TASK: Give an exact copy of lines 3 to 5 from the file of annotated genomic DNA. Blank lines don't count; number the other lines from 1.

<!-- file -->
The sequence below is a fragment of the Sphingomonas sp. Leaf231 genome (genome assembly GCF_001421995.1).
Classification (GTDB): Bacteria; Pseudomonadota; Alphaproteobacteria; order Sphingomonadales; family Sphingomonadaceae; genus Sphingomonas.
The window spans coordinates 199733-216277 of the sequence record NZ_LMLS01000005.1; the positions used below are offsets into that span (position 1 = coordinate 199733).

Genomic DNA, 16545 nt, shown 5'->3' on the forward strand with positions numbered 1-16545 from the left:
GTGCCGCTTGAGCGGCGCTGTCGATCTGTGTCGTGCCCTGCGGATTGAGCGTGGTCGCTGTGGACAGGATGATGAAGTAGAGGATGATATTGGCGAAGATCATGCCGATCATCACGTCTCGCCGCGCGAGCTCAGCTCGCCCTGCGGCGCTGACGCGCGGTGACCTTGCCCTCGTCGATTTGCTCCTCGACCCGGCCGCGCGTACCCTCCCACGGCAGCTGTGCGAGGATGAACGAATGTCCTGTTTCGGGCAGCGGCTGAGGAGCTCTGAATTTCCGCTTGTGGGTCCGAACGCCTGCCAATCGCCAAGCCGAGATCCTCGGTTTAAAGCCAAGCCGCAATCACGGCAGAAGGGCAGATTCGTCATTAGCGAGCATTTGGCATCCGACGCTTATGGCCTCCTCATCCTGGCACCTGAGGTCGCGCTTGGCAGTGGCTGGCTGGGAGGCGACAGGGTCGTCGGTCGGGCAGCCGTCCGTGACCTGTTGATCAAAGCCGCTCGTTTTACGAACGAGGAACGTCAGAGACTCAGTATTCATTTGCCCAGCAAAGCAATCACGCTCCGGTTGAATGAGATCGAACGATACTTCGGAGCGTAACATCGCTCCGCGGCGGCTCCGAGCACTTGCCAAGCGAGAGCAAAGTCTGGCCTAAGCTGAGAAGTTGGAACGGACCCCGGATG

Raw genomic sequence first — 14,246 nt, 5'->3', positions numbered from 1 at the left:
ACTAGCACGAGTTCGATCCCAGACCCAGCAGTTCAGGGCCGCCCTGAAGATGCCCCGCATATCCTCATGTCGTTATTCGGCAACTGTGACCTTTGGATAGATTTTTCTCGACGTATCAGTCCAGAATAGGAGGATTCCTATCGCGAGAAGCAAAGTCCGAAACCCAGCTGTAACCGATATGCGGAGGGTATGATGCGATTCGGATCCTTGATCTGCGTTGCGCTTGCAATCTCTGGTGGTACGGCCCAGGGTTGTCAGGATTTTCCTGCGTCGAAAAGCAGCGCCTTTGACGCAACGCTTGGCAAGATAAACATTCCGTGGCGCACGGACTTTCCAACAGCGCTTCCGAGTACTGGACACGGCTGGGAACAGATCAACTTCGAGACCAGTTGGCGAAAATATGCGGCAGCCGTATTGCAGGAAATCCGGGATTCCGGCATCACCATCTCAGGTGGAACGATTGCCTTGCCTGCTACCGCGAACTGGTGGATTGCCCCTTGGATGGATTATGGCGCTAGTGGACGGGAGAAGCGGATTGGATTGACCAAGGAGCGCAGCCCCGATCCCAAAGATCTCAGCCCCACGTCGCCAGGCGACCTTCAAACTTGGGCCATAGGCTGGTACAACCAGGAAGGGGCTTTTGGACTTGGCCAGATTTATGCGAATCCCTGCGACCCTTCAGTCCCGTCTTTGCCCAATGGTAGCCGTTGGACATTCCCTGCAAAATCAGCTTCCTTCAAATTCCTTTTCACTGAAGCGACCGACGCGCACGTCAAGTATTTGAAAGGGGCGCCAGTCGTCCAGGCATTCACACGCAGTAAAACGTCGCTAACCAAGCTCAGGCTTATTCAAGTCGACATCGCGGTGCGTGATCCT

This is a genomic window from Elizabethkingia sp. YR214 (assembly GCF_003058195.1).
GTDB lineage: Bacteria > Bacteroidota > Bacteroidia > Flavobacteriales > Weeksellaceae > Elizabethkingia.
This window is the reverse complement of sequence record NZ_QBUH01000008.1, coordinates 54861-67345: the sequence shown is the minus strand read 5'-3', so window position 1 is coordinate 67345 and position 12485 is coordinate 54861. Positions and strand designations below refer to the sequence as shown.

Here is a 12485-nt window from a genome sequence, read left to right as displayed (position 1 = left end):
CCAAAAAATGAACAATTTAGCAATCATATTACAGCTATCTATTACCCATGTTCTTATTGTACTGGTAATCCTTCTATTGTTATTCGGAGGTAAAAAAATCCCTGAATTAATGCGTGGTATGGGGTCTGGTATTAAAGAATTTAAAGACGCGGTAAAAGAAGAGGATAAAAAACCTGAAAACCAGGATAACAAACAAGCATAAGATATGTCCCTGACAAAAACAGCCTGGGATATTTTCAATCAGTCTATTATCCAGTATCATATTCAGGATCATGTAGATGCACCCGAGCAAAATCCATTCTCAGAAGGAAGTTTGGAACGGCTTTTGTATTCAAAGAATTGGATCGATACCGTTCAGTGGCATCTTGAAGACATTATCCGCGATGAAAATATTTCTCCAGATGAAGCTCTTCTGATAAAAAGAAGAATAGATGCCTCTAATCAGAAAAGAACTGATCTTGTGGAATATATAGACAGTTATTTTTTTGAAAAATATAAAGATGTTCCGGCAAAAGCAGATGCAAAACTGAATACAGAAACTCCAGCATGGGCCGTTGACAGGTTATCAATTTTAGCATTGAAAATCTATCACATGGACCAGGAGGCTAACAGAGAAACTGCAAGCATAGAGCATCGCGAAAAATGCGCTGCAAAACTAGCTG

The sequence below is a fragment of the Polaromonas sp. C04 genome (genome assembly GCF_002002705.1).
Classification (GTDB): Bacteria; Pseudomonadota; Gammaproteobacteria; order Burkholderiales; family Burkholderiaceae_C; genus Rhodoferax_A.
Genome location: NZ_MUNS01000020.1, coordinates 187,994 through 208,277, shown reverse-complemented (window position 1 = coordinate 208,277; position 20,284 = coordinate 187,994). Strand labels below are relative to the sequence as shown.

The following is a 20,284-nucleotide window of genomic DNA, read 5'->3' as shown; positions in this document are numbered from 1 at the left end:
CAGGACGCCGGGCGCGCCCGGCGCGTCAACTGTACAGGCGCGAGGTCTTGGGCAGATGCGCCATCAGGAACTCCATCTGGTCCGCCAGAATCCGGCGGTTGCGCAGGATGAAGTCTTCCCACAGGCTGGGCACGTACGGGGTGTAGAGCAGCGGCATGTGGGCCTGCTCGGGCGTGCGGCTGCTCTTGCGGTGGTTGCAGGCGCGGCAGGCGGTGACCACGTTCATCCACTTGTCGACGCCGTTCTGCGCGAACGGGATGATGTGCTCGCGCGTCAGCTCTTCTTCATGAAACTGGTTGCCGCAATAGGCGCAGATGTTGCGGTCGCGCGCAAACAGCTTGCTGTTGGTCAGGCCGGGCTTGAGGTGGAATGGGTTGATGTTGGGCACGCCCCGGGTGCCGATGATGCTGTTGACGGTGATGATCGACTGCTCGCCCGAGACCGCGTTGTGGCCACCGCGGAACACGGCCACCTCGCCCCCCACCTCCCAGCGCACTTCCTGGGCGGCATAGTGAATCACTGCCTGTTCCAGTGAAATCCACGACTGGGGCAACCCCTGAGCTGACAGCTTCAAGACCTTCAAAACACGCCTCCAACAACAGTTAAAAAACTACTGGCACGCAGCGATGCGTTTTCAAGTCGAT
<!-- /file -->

The window spans coordinates 199733-216277 of the sequence record NZ_LMLS01000005.1; the positions used below are offsets into that span (position 1 = coordinate 199733).

Genomic DNA, 16545 nt, shown 5'->3' on the forward strand with positions numbered 1-16545 from the left:
GTGCCGCTTGAGCGGCGCTGTCGATCTGTGTCGTGCCCTGCGGATTGAGCGTGGTCGCTGTGGACAGGATGATGAAGTAGAGGATGATATTGGCGAAGATCATGCCGATCATCACGTCTCGCCGCGCGAGCTCAGCTCGCCCTGCGGCGCTGACGCGCGGTGACCTTGCCCTCGTCGATTTGCTCCTCGACCCGGCCGCGCGTACCCTCCCACGGCAGCTGTGCGAGGATGAACGAATGTCCTGTTTCGGGCAGCGGCTGAGGAGCTCTGAATTTCCGCTTGTGGGTCCGAACGCCTGCCAATCGCCAAGCCGAGATCCTCGGTTTAAAGCCAAGCCGCAATCACGGCAGAAGGGCAGATTCGTCATTAGCGAGCATTTGGCATCCGACGCTTATGGCCTCCTCATCCTGGCACCTGAGGTCGCGCTTGGCAGTGGCTGGCTGGGAGGCGACAGGGTCGTCGGTCGGGCAGCCGTCCGTGACCTGTTGATCAAAGCCGCTCGTTTTACGAACGAGGAACGTCAGAGACTCAGTATTCATTTGCCCAGCAAAGCAATCACGCTCCGGTTGAATGAGATCGAACGATACTTCGGAGCGTAACATCGCTCCGCGGCGGCTCCGAGCACTTGCCAAGCGAGAGCAAAGTCTGGCCTAAGCTGAGAAGTTGGAACGGACCCCGGATG